By Sue Towne
Sid often asks his audience how the Church can understand the richness of the Gospel if she doesn’t understand her Jewish roots? In Luke 14: 25-33 Yeshua tells the multitude that to come to Him as disciples they must “hate” their family members and even their own life (or soul) and carry their own cross.
Don’t these words sound bizarre to our 21st century ears? They didn’t sound so strange in the first century. You see, Yeshua was a Jewish rabbi. In that culture rabbis accepted disciples who lived and traveled with them in order to become like the rabbi they followed. A disciple did not simply listen to and practice the rabbi’s teachings; a disciple typically left home as a teen and lived with the rabbi for years, closely observing and imitating his habits and lifestyle. If the rabbi agreed to accept a disciple, he essentially affirmed, “You have what it takes to be my disciple.” The multitude in Luke contained some “disciple wannabe’s”, those trying to gain Yeshua’s benefit without the commitment. Yeshua gave a typical rabbi’s response — leave behind your current life and its associations, even put it “to death” in order to become My disciple. Yeshua summarizes (v. 34, 35) with a puzzling reference to salt that loses it saltiness, becoming good for nothing. I thin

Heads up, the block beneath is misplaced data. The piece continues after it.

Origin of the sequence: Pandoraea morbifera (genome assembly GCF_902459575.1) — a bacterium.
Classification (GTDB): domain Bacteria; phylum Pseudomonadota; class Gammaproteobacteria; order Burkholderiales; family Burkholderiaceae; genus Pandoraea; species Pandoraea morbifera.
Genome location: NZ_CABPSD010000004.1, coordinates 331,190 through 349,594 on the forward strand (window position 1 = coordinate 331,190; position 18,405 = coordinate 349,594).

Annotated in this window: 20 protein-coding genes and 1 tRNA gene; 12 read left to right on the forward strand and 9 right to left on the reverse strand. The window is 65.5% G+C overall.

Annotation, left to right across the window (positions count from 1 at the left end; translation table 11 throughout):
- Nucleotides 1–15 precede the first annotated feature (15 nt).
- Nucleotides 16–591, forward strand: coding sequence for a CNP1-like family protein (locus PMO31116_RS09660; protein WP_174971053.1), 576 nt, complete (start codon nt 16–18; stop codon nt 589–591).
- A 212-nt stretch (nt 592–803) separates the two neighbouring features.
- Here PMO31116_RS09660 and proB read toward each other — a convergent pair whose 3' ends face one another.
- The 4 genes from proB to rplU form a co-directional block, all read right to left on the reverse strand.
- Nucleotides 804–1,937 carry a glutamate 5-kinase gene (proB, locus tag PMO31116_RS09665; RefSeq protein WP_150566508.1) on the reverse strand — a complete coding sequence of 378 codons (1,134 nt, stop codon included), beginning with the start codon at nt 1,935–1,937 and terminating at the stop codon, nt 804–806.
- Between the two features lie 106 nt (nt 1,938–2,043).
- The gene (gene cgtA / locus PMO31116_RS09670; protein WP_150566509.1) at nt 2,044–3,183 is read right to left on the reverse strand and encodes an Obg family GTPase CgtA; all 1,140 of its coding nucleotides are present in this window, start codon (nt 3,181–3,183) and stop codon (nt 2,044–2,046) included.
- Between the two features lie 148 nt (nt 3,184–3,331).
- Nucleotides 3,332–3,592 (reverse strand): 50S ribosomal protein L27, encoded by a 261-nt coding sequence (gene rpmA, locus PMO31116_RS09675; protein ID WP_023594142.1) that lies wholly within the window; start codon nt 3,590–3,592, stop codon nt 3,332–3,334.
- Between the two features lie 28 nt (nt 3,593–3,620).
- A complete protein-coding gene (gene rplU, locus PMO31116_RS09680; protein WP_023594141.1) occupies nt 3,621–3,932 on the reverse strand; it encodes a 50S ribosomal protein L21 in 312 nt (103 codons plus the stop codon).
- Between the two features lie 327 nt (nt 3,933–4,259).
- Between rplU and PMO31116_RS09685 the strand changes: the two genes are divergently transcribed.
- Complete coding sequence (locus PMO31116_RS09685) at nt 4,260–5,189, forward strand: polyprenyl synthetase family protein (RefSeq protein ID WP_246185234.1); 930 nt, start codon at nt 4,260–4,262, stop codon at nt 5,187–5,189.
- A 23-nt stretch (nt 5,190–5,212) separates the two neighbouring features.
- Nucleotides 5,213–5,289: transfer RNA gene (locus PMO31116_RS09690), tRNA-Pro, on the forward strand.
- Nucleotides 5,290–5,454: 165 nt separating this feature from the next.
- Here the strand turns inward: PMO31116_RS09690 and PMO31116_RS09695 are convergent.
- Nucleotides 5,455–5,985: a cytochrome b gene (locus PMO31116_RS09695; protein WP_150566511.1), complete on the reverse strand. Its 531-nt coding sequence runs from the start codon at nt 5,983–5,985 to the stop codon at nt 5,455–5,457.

These are words for us today. Are we willing to put relationship with Yeshua ahead of all other relationships? Are we willing to die to our own self-interest, let our own opinions and “rights” go in favor of Rabbi Yeshua’s? Are we willing to let our old life in this world die in order to let our rabbi express His life through us in the earth? Don’t be too quick to say, “Yes.” Count the cost.